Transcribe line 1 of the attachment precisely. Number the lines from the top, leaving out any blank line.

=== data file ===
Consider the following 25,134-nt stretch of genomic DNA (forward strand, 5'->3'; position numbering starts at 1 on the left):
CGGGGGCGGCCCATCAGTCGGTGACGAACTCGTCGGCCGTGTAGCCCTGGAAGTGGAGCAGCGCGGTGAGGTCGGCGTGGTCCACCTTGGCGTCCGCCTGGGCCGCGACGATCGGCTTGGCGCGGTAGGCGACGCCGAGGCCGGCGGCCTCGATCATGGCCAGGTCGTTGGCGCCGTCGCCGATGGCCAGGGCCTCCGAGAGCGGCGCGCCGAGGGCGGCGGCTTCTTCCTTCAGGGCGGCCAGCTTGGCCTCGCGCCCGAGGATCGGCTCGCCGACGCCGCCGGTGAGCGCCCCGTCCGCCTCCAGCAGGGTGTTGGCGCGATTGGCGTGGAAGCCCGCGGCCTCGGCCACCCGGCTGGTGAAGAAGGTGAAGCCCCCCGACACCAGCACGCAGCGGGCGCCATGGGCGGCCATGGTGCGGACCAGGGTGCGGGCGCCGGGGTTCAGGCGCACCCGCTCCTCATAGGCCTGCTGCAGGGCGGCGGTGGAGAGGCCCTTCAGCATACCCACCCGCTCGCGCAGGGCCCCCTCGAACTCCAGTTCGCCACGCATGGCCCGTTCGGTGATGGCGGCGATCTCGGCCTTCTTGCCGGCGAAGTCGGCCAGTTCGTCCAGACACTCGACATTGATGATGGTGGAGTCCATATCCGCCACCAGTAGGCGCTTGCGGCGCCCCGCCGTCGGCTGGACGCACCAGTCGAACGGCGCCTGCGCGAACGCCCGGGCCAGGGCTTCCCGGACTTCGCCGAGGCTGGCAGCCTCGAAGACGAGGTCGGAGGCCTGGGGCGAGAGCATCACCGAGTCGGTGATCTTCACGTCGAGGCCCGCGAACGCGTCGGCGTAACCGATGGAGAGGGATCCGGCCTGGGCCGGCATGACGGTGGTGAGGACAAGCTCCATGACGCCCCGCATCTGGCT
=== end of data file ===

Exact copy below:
Consider the following 25,134-nt stretch of genomic DNA (forward strand, 5'->3'; position numbering starts at 1 on the left):